U.S. bishop asks diocese to begin receiving Communion ‘on the tongue and kneeling’
MADISON, Wisconsin, April 13, 2017 (LifeSiteNews) -- Bishop Robert Morlino of the Diocese of Madison, Wisconsin has asked his entire diocese to begin receiving Holy Communion on the tongue, while kneeling, by next fall so as to increase “reverence” for the Real Presence of Christ in the Eucharist.
The bishop made his request at the conclusion of his homily at the April 11 Chrism Mass, where oils are consecrated for use in administering sacraments in parishes throughout the diocese.
"I’m going to ask that we move together towards greater reverence when receiving Holy Communion. I’m going to ask that people be encouraged to receive Communion on the tongue and kneeling," he said near the end of his homily.
"There is no question that Communion on the tongue is more reverent. And it doesn’t lend itself to a casual kind of behavior. I’m going to ask, beginning in the Fall, that our students are taught to receive Communion on the tongue," he added.
Until the 1960s, Catholics around the world received Communion kneeling and on the tongue. The practice of Communion in the hand grew out of a disobedience that can be traced back to Holland. Because of the widespread abuse of receiving in the hand, Pope Paul VI granted an indult for the practice in a 1969 letter from the Sacred Congregation for Divine Worship.
Brent King, the Madison diocese's director of communications, told LifeSiteNews that receiving Communion the traditional way, kneeling and on the tongue, increases reverence due to an “outward posture” of lowering the body which can translate to an “inward disposition” of humbling oneself before God.
In his letter to the Philippians, St. Paul wrote that “at the name of Jesus, every knee should bow.”
King said if “we’re kneeling, we’re showing a reverence to what we actually believe, that the body, blood, soul, and divinity of Christ is present in the host.”
He also stated that no one would be refused Communion if they chose to continue receiving in the hand.
During his homily, Morlino alluded to a March 31 address by Cardinal Robert Sarah, where the Prefect of the Congregation for Divine Worship spoke of a “serious crisis of faith” happening in the Church due to an impoverished liturgy.
Cardinal Sarah said that the crisis which is “not only at the level of the Christian faithful but also and especially among many priests and bishops, has made us incapable of understanding the Eucharistic liturgy as a sacrifice, as identical to the act performed once and for all by Jesus Christ, making present the Sacrifice of the Cross in a non-bloody manner, throughout the Church, through different ages, places, peoples and nations.”
“There is often a sacrilegious tendency to reduce the Holy Mass to a simple convivial meal, the celebration of a profane feast, the community’s celebration of itself, or even worse, a terrible diversion from the anguish of a life that no longer has meaning or from the fear of meeting God face to face, because His glance unveils and obliges us to look truly and unflinchingly at the ugliness of our interior life. But the Holy Mass is not a diversion. It is the living sacrifice of Christ who died on the cross to free us from sin and death, for the purpose of revealing the love and the glory of God the Father,” the Cardinal added.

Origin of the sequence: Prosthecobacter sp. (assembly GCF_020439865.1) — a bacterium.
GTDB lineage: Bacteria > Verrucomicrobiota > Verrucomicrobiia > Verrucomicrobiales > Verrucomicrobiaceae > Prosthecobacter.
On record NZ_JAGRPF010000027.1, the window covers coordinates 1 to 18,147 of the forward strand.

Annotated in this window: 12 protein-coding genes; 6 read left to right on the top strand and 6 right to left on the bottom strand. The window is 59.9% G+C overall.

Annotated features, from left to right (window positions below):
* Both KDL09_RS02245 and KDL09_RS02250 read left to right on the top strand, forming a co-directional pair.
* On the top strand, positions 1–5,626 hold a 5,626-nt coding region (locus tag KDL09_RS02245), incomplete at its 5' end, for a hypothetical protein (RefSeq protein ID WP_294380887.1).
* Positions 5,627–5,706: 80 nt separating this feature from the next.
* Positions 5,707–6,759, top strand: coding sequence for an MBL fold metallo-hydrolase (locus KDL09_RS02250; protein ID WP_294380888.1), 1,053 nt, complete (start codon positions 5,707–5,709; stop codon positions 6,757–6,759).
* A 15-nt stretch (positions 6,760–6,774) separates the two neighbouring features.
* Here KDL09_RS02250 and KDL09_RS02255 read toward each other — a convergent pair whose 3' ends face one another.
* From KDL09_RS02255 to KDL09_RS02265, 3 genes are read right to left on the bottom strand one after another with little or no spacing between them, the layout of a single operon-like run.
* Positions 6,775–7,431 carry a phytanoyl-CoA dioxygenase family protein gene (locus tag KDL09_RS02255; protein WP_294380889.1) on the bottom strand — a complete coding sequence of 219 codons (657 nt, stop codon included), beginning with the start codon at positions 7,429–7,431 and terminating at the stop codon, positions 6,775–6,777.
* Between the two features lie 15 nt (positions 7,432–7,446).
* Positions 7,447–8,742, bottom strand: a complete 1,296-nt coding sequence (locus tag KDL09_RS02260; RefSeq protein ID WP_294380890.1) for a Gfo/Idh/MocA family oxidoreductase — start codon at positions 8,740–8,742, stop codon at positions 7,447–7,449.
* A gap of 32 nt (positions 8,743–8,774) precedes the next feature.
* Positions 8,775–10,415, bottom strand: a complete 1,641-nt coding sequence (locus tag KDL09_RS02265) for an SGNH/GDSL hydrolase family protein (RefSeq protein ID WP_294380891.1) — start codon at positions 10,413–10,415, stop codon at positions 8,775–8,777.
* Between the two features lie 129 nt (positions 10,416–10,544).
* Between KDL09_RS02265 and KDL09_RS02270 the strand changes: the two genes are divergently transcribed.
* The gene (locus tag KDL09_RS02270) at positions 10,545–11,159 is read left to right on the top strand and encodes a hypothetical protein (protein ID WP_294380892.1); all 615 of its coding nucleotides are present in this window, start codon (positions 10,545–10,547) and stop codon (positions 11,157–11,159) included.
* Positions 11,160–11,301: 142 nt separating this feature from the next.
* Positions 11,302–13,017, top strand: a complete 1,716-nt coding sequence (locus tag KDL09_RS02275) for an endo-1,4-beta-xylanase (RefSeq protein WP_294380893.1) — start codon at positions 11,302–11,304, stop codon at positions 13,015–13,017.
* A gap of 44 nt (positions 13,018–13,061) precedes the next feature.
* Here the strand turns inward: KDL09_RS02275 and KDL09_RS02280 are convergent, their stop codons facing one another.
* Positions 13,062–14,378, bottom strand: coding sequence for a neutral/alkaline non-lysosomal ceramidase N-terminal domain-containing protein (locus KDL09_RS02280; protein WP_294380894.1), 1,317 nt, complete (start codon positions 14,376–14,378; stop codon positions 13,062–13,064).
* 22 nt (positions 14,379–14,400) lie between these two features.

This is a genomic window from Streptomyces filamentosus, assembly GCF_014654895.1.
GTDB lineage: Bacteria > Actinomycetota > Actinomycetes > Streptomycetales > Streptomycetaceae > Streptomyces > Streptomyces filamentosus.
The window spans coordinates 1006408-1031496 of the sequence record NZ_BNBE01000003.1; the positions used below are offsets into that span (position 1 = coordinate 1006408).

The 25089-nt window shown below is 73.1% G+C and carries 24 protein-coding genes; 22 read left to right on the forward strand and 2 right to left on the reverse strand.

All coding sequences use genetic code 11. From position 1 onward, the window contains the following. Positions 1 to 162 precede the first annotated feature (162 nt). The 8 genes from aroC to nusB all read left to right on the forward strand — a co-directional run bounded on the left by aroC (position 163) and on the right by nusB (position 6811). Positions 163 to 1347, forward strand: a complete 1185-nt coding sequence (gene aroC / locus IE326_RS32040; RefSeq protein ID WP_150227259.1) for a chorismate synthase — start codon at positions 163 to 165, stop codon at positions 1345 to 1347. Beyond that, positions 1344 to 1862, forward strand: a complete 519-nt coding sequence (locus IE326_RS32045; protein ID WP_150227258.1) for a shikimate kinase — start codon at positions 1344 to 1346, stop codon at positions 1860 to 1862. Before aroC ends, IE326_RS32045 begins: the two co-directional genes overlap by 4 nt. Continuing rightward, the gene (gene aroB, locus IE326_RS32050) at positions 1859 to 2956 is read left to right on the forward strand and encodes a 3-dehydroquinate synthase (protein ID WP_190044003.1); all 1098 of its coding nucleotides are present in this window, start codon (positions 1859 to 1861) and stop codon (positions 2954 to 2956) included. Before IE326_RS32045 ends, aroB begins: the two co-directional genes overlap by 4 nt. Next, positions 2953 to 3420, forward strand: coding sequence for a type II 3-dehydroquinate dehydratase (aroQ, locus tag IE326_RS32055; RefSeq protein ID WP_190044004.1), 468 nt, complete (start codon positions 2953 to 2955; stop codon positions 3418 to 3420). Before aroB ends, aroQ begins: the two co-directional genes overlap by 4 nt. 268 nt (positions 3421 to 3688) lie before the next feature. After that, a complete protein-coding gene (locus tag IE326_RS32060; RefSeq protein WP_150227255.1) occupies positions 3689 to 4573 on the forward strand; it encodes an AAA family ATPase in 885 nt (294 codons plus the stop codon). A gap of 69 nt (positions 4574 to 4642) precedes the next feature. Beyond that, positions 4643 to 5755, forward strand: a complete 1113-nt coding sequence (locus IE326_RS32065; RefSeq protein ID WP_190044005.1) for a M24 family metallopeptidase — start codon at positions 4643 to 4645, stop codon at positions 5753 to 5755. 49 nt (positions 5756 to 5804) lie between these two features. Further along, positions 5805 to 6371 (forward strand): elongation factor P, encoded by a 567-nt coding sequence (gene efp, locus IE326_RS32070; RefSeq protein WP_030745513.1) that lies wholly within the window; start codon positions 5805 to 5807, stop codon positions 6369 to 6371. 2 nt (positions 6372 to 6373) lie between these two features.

Bishop Morlino said that while the Catholic Church has excelled at social issues on every level, it has failed to pass on a living faith to the up and coming generations. He said this is revealed by the fact that less than 25% of Catholics now attend Mass.
Following Sarah’s lead, Morlino lamented how busyness has crept into the liturgy, where everyone feels the need to be busy “doing something” at the Mass. He said that the Second Vatican Council's call for “actuosa participatio” by the faithful in the liturgy has more to do with “actual participation” than “active participation.”
The bishop said it is more important for Mass participants to deeply contemplate what is being done at the Mass, namely that God is made present – Body, Blood, Soul and Divinity. This should stir the Massgoers soul and fill him with awe and wonder, but often the faithful are too busy to take notice, he added.
Fr. John Zuhlsdorf, a priest in the diocese of Madison, wrote on his Fr. Z’s Blog that what Bishop Morlino is doing is “exactly right.”
“It’s time to start growing more and more into serious, transformative sacred liturgical worship as individuals and as communities in the Church, small and large, families, parishes, dioceses, nations,” he said.
“Hence, what Bp. Morlino did is exactly right. He has provided a personal example. He has shown leadership. He has prudently allowed a congruent period of time for instruction as well as dialogue with the priests and faithful. This is great blessing to Holy Church as he fulfills faithfully his heavy mandate. May his example be taken up by many pastors of souls,” he added.
Last year when Cardinal Sarah asked clergy to adopt the ‘ad orientem’ — facing the East — position for Mass in time for advent, Morlino was one of the first bishops in the Church to respond to the call.
Prior to this that same year Morlino asked that tabernacles be returned to the front and center of every church in his diocese.
Bishop Morlino first came to the Diocese of Madison in 2003. At the time, it was often referred to as a bastion of liberalism, both politically and spiritually. There were only six men studying to be priests. Under Morlino’s leadership, the number increased sixfold by 2015.
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